|Holland Home Energy Retrofit Task Force’s Peter Boogart, who managed efficiency upgrades in Ottawa County, says such projects cut residents’ costs, boost the community economy, and reduce greenhouse gases. (Photo: Ashley Kimble/HBPW)|
Peter Boogaart knows exactly what he’ll do when he retires later this month.
The longtime Holland-area resident is leaving the Ottawa County Community Action Agency after six years of helping low-income families tighten up their homes to cut their often budget-crushing energy bills.
Now the 66-year-old home efficiency veteran will ramp up his already strong volunteer involvement in the Holland Community Energy Plan’s home efficiency retrofit project, which aims to cut gas and electric consumption of each of the city’s 7,000-plus homes by up to 50 percent over 40 years.
Boogaart was active in the process that produced the CEP and the citizen task forces to start implementing it. In 2012, the city council appointed him to the Home Energy Retrofit Task Force, which fashioned a pilot program that is getting ready to expand from its current 50-home goal to involve perhaps 200 a year.
Recently, energy services firm Schneider Electric analyzed the pilot’s first 25 homes, and is signing contracts for the retrofit work its inspections suggest. Homeowners will book long-term loans from Michigan Saves and a local credit union, set at 1.99 percent thanks to an interest rate buy-down.
Boogaart got interested in making homes more comfortable and less expensive to operate through his membership in Holland’s 150-year-old Hope Church, where, in 2002, he became a Caring for Creation coordinator. He liaised with the West Michigan Environmental Action Council, hired on at the community action agency, and joined a citizens group that pressed for formation of Holland’s CEP.
He came to see energy use as both a social justice issue—many poor families struggle to pay heating and power bills—and a key to slowing climate change.
“That’s done as much to grow myself as anything I’ve done,” he said of his creation- care work. “I find that being forced to face tough issues drives you deeper into you faith. You can’t just stay on autopilot.”
Now it’s all hands on deck for Boogaart and the taskforce. With the retrofit pilot revved up, and crucial state legislation for on-bill financing in place allowing HBPW to manage retrofit loans via resident’s electric bills, the group will see if the one-stop approach enabled by the law motivates hundreds of homeowners to retrofit their homes.
The task force will track how Schneider and the city meet that challenge.
“Our responsibility is to be the eyes and ears and voice of the community,” Boogaart said. “We need to know, when the pilot is done, how do we hit the ground running? That’s the feedback we are trying to get into the process.”
Recently Boogaart offered his thoughts on the home retrofit project’s implications for Holland and beyond.
Michigan Land Use Institute: Why is the on-bill financing law important?
Peter Boogaart: It eases the first hurdle for people who want to get involved. We saw that, while people want to make their homes more efficient, they are kind of on their own for financing. They like the savings, but then they have to go to the bank. It can also become difficult when thinking about the future.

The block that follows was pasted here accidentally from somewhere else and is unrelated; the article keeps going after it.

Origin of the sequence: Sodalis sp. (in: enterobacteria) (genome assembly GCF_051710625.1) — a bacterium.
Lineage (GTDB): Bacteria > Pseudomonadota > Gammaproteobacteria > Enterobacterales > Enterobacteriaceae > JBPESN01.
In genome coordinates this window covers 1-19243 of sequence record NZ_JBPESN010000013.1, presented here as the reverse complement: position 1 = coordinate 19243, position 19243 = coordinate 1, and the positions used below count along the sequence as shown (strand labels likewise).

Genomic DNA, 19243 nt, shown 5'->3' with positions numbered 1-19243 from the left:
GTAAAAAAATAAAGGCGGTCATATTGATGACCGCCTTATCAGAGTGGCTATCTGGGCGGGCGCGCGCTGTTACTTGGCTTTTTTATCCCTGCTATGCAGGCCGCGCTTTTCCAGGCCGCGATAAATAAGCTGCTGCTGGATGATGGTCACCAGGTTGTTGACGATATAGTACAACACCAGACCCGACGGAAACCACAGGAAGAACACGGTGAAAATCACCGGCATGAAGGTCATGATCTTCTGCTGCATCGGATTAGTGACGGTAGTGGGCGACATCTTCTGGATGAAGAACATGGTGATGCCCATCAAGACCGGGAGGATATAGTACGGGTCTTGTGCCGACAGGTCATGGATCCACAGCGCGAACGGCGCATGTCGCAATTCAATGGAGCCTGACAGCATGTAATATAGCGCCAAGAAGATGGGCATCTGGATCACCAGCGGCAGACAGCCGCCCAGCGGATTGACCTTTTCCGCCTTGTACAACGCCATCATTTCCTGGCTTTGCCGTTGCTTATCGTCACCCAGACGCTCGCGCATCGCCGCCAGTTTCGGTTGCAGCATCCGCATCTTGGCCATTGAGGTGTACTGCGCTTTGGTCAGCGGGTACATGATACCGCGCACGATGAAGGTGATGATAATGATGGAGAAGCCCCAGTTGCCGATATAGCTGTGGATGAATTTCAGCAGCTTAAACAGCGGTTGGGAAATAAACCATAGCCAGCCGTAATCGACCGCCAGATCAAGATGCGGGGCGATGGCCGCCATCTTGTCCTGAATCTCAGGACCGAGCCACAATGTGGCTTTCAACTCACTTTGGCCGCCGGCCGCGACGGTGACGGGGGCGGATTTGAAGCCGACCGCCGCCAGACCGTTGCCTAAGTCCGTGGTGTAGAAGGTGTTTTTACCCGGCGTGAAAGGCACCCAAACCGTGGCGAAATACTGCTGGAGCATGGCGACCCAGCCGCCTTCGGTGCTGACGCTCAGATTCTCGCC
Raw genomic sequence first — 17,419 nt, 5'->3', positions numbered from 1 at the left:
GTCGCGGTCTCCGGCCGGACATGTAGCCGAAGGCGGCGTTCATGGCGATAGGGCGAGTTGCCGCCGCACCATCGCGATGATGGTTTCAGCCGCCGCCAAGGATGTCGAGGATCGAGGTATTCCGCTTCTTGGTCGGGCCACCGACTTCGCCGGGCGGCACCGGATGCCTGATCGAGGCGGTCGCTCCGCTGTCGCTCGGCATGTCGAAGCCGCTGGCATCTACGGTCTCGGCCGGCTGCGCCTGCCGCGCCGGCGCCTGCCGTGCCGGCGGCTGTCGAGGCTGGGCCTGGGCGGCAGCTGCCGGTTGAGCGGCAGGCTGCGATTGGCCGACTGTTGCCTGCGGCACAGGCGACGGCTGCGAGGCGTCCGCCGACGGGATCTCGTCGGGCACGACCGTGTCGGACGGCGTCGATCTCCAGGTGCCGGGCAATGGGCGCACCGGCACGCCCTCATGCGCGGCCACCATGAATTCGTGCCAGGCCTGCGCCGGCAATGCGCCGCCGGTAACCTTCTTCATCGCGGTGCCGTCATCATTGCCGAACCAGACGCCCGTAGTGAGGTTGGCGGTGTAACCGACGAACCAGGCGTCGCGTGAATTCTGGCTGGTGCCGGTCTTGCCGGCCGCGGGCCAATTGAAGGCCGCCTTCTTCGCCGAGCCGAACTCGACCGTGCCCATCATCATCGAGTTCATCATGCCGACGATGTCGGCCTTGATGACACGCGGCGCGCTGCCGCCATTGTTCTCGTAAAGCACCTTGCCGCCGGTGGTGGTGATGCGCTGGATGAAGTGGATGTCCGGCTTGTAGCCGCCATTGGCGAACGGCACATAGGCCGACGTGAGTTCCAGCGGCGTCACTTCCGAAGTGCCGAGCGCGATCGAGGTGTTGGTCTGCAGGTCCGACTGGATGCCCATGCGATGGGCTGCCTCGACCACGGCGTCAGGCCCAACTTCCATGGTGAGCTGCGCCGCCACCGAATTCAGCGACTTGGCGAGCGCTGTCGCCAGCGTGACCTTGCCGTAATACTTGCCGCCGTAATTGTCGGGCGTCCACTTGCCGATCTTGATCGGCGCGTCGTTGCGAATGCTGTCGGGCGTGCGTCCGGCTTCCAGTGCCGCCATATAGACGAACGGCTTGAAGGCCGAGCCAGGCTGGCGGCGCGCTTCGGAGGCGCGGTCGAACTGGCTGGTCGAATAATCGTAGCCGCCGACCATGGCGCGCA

If I move in the next seven years, is this still a good investment? That holds people back.
But, with on-bill, the loan is attached to the property, not the person. That allows you to make this investment and still be free to sell at any time, without having to clear this loan first. It removes that worry.
We of course hope we get a very effective interest rate through the Holland Energy Trust [which the city is organizing to assemble low-cost capital]. That would be more appealing than searching for a favorable rate at every bank in town.
And on-bill puts energy use and the loan on one bill. If an energy audit indicates you can save a certain amount of dollars every month by making your house more efficient, it frees up money in your home budget. Then, if you can marry that to the on-bill responsibility, over time you can cover the efficiency work without increasing your budget.
Let’s say, on average, you spend $300 a month on gas and electric and water, and your home analysis finds you can cut that bill in half with a retrofit. That frees up $150 a month to pay the loan, so you can conceivably get work done without coming up with new money. That’s real appealing.
MLUI: How is this different from the BetterBuildings for Michigan projects many communities recently participated in?
Peter Boogaart: This is not just about individuals renovating their homes. Holland wants to be a world-class, energy-efficient city. So we are tasked with our part of attaining that larger goal.
I hope it will be an advantage for us that we look at the CEP as long term. Our goal is a 50-percent cut in energy by 2050. That is a little different than what I’ve heard from BettterBuildings and other programs, which were kind of one-time pushes.
Our mentality is: We need to educate, so we stay on this. That is a huge piece. So, activists can get it rolling, but the community needs to grasp its importance and talk the language, so when our grandchildren are decision makers, they’ve grown up with this knowledge.
That will be one of the really big pieces—the energy literacy that allows intelligent, long-term decisions about how to get better at this.
There are some implicit promises in the CEP that are appealing. I came to this through church; justice issues are important for me, and poor people are important to me. So that means retrofits without leaving anybody behind. We take this goal on as a community, to include everyone.
That raises challenges, but we can’t be a world-class, energy-efficient city and leave anybody behind. Our efficiency goal unites people toward a common goal. It doesn’t matter who you are; we need everybody.
MLUI: How else can a community-wide home efficiency program help Holland?
Peter Boogaart: There is a big community benefit if it’s easier to live in a place where the cost of living is more manageable. It takes pressure off everyone.
The benefits kind of spread out in a city like ours, with older housing stock. Our housing stock is far more inefficient than some other places. That’s the bad news. The good is that there’s a lot of money to be saved. If the community makes an investment together, the savings become a community asset.